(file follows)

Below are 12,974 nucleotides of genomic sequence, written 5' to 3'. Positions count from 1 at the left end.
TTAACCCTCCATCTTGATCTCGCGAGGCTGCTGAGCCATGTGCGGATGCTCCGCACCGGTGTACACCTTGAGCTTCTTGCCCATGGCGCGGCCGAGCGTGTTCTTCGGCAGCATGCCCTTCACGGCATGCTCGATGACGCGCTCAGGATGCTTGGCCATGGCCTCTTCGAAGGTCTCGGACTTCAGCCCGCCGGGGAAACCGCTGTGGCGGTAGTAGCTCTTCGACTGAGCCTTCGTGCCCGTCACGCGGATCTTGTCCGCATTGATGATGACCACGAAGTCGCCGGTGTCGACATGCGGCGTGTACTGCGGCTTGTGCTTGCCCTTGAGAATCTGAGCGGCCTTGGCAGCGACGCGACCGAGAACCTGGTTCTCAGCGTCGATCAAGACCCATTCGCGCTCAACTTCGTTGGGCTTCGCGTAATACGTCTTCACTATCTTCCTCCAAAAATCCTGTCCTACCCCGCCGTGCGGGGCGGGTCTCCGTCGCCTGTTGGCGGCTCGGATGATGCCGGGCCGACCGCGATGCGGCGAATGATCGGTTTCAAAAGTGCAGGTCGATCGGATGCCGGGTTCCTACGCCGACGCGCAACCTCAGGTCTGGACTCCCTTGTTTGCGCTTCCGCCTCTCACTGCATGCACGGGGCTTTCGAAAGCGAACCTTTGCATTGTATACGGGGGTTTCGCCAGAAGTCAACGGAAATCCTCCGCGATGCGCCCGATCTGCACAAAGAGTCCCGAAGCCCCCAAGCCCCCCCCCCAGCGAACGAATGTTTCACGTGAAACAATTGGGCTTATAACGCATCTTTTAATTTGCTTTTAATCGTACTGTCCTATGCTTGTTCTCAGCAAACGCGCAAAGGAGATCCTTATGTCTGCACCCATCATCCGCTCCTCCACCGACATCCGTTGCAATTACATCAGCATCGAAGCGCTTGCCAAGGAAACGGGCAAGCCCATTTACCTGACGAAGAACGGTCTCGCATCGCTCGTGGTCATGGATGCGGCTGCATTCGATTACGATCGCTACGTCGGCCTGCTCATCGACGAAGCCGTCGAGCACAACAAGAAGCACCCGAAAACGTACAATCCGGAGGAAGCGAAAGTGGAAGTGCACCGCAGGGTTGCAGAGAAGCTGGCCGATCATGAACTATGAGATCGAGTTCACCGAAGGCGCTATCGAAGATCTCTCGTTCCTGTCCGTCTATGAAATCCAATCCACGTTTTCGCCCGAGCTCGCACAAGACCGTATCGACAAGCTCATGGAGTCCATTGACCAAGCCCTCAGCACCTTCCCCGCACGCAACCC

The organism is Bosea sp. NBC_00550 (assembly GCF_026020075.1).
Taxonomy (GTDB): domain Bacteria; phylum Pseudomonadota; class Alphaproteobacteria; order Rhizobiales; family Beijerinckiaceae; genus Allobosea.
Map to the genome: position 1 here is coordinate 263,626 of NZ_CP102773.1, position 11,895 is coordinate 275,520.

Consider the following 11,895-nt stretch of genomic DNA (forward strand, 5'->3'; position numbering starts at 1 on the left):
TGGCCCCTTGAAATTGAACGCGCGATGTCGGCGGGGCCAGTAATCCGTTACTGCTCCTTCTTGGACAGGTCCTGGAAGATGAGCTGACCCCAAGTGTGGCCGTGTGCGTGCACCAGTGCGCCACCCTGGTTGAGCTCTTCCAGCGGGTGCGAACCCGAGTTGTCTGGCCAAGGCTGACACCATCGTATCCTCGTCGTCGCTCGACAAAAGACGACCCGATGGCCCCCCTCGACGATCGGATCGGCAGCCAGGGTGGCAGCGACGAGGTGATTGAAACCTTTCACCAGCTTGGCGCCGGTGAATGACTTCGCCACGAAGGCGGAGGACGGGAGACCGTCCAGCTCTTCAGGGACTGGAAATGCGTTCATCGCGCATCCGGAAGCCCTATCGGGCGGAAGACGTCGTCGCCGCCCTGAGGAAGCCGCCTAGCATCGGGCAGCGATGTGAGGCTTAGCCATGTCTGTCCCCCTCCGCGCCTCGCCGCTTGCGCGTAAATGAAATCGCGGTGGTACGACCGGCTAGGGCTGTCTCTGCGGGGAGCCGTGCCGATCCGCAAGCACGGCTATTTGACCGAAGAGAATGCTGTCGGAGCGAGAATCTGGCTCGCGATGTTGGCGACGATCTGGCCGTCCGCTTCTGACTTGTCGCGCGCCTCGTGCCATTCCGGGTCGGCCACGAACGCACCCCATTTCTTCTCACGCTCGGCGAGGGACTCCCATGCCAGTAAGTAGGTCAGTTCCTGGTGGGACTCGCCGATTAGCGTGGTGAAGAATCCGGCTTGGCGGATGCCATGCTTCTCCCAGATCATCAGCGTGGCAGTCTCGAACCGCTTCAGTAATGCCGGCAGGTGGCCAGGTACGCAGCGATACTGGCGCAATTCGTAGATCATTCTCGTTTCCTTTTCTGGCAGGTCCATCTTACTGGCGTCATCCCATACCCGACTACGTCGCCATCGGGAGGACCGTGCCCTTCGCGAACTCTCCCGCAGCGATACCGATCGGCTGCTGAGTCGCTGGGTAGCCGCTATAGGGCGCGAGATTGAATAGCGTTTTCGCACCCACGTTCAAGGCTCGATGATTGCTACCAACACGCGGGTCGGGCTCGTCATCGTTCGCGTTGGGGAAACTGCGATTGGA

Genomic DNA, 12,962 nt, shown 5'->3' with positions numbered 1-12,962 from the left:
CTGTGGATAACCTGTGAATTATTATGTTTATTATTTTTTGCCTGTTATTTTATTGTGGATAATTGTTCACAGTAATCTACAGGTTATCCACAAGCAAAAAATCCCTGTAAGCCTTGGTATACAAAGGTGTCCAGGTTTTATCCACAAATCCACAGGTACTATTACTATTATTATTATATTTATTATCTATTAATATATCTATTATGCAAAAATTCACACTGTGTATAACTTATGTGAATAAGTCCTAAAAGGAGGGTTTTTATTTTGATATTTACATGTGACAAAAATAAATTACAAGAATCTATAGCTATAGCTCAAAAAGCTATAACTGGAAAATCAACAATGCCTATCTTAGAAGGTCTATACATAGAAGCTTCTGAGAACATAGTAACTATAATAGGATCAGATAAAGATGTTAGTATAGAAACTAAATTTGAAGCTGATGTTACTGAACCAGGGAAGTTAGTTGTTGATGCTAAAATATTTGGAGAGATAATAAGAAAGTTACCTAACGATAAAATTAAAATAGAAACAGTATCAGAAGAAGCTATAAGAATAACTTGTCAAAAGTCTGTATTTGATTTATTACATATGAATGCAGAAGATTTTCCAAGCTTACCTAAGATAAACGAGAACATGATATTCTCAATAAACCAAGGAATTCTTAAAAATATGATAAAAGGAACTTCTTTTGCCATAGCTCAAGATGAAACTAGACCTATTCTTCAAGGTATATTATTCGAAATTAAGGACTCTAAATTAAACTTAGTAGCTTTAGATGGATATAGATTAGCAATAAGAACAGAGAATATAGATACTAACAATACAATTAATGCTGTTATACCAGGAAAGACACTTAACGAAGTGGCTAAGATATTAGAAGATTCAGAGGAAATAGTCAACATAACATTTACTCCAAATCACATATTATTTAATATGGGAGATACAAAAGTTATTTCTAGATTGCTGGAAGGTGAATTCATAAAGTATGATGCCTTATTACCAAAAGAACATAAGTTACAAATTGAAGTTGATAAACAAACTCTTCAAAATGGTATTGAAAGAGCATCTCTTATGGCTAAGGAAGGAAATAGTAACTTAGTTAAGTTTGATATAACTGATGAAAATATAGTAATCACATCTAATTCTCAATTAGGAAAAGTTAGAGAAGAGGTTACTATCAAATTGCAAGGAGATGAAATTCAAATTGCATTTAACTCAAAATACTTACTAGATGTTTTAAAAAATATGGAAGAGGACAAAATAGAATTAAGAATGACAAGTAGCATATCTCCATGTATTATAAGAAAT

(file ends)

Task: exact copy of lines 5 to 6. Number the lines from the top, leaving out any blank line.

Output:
Map to the genome: position 1 here is coordinate 263,626 of NZ_CP102773.1, position 11,895 is coordinate 275,520.

Consider the following 11,895-nt stretch of genomic DNA (forward strand, 5'->3'; position numbering starts at 1 on the left):